Modifying the user App list is easier and is the recommended way of changing the App list. It will have fewer folders and shortcuts, but most of the App list comes from the system App list. Here are the different App list locations.

Just copy and paste the code below into a Run dialog box (Windows logo key Windows logo + R).

The system App list location
%programdata%\Microsoft\Windows\Start Menu
The user App list location
%appdata%\Microsoft\Windows\Start Menu

How to create a shortcut in Windows 10

Shortcuts are links to various types of objects on your computer like a program, file, folder, or another computer, and it can be placed on your Desktop, Taskbar or Start menu. Here's how to create a shortcut in Windows 10.

To create a shortcut in Windows 10, you need to know where the object is located on your computer. Open File Explorer (left-click the File Explorer icon on the Taskbar or left-click on the Start Menu and select File Explorer) and navigate to the object you want to create a shortcut to. If you're going to create a Desktop shortcut, make sure File Explorer is not in full-screen mode.

  • For a shortcut on the Start menu, right-click on the object and select Pin to Start.
  • For a shortcut on the Taskbar, right-click on the object and select Pin to Taskbar.
  • For a shortcut on the Desktop, press and hold the right mouse button on the object and drag it to the Desktop. From the context menu that appears, select Create shortcuts here.

Inside the Windows 10 Technical Preview

Note: the Windows 10 Technical Preview program expired on 4/15/15 and is no longer available.

Coming on the heels of the Windows 8.1 Update, Microsoft recently released the Windows 10 Technical Preview. With this new Windows version, Microsoft combines elements from Windows 7 and Windows 8.1 to enhance the keyboard/mouse user experience better. Let's take a look at what's new in the Windows 10 Technical Preview.

The Start menu returns in the Windows 10 Technical Preview
The Start menu returns in the Windows 10 Technical Preview

With this Windows version, we see a shift in the focus from touch-based devices to keyboard/mouse systems. The most significant change by far is the return of the Start menu. And it is a hybrid now, with elements from Windows 7 (Start menu (left-side)) and Windows 8.1 (Start screen Tiles (right-side)). But if you like using the Start screen, it's still there too. It's just a checkbox and a restart away.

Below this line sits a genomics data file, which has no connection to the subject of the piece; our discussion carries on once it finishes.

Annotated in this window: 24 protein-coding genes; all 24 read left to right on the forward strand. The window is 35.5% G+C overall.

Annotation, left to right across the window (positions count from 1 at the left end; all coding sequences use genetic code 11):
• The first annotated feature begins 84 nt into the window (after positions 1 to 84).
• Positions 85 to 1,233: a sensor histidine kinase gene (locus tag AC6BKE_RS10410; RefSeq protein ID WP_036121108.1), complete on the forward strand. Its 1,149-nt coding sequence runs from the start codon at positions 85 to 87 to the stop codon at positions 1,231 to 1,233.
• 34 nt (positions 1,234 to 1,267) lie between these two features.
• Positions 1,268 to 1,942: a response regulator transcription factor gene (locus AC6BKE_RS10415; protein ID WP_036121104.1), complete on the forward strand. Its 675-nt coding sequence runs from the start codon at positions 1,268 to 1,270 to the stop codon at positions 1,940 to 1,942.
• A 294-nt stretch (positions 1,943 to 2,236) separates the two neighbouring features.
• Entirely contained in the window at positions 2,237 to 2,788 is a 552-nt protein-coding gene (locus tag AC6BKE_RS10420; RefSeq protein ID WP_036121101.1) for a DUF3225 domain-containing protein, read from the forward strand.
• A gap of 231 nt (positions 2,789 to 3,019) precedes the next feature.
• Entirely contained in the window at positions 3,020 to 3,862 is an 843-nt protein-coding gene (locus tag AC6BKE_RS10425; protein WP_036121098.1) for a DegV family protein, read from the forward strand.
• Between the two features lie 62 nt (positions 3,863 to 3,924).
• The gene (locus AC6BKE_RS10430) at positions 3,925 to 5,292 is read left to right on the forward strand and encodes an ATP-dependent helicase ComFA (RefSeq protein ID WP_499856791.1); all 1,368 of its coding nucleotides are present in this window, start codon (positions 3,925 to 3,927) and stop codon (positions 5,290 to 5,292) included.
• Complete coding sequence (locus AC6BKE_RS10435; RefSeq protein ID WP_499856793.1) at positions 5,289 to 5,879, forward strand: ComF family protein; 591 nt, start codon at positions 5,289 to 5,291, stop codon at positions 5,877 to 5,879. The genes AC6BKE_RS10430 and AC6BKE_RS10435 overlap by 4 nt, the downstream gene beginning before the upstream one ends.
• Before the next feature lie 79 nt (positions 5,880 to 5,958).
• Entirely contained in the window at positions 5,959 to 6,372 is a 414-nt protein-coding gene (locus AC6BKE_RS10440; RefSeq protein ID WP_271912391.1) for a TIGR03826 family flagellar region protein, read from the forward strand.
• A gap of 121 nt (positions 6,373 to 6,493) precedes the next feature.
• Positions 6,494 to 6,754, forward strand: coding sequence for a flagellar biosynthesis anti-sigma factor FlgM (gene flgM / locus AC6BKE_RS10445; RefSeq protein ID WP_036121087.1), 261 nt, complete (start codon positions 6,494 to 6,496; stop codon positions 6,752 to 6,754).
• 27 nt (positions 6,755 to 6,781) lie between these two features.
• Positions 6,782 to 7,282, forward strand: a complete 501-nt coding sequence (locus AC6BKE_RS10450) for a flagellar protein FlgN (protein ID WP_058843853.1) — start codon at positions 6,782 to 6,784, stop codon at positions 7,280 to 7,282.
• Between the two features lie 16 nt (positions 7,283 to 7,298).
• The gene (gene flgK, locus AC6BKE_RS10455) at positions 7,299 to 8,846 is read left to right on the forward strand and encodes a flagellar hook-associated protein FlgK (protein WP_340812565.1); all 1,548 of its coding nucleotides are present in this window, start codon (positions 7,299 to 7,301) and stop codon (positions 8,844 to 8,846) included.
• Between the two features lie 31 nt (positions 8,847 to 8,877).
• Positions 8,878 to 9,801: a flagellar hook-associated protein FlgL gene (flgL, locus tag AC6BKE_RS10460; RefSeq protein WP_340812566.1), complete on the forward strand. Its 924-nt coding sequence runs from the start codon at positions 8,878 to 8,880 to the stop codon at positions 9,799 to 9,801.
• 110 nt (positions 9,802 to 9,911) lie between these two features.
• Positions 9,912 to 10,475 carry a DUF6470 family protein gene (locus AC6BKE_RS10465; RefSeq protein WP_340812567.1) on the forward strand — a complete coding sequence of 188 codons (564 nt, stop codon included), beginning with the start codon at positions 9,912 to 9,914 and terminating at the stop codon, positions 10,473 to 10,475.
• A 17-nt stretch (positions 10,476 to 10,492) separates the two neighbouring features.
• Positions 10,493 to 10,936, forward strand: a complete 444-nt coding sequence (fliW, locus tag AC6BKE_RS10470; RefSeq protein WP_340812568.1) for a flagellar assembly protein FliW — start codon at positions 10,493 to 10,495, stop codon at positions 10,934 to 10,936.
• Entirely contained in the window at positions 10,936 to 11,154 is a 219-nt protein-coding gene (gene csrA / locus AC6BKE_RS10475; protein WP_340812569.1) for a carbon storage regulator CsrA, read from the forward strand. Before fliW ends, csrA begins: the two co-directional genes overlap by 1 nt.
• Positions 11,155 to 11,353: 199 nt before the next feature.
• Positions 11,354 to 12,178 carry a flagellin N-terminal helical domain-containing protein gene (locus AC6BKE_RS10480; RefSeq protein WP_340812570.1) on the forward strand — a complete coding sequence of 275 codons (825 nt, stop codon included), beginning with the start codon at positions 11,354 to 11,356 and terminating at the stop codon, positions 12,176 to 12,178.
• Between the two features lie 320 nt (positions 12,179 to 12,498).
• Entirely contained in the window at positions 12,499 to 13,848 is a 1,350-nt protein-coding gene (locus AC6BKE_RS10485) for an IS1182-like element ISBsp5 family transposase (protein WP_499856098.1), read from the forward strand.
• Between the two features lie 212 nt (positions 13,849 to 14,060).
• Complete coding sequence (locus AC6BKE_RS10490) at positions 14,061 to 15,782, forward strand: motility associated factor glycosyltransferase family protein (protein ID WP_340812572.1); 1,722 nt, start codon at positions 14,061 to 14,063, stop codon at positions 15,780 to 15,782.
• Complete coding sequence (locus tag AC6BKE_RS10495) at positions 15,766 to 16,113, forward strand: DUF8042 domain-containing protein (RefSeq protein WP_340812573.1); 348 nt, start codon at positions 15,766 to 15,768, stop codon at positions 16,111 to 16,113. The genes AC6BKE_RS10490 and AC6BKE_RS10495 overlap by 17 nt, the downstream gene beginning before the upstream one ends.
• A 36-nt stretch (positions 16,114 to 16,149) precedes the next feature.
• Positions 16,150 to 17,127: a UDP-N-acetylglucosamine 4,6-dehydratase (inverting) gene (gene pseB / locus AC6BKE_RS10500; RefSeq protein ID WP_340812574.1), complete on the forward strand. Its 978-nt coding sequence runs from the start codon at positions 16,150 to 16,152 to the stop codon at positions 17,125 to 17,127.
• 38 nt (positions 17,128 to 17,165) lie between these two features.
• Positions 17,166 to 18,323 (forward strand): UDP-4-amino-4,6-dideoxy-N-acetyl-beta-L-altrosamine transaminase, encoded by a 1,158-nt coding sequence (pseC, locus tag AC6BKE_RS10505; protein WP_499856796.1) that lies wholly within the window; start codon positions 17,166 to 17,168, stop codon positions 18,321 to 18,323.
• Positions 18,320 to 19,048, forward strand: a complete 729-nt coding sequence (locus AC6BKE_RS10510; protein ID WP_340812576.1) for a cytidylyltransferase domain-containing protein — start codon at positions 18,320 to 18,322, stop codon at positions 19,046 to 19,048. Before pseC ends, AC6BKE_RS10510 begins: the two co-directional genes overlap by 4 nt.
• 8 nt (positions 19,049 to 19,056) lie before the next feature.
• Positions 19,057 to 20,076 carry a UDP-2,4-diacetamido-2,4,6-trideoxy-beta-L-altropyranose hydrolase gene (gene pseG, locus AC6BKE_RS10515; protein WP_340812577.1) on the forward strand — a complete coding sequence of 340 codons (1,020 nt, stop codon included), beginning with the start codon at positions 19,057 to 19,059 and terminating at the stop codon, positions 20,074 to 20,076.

You can switch in between the Start menu and the Start screen in the Windows 10 Technical Preview
You can switch in between the Start menu and the Start screen in the Windows 10 Technical Preview

But let's be honest, the Start screen concept might work on a tablet or phone, but it fails miserably on a laptop or desktop computer without a touch screen. Customers have even told me that they had returned brand new Windows 8 systems because they could not stand the Start screen.

Using multiple instances of the Desktop with Task view inside the Windows 10 Technical Preview
Using multiple instances of the Desktop with Task view inside the Windows 10 Technical Preview

Along with the Start menu's return, Microsoft has also built-in the ability to run multiple instances of the Desktop called Task view. With Task view, you can have different sets of programs running in separate desktops. This feature is kind of cool if you're using a single display.

The Windows RT / Metro apps from Windows 8 / 8.1 also have undergone some changes. Their name has been changed to Universal apps, and they now run in completely re-sizable windows. You need to use the Store to install universal apps and can sync them across multiple devices using a Microsoft account.

There is a small change here and there too. One difference is with the way you copy and paste with the Command Prompt. You can now use the Windows keyboard shortcuts (Ctrl + C for copy, Ctrl + V for paste) for these tasks.

The Windows 10 Technical Preview is available for anyone who wants to give it a try. Remember; do not install the Windows 10 Technical Preview on a production system. Use only a system that can be reformatted after the preview expires (4/15/15). For this article, I used an Oracle VirtualBox virtual machine.

Six ways to make Windows 8 easier to use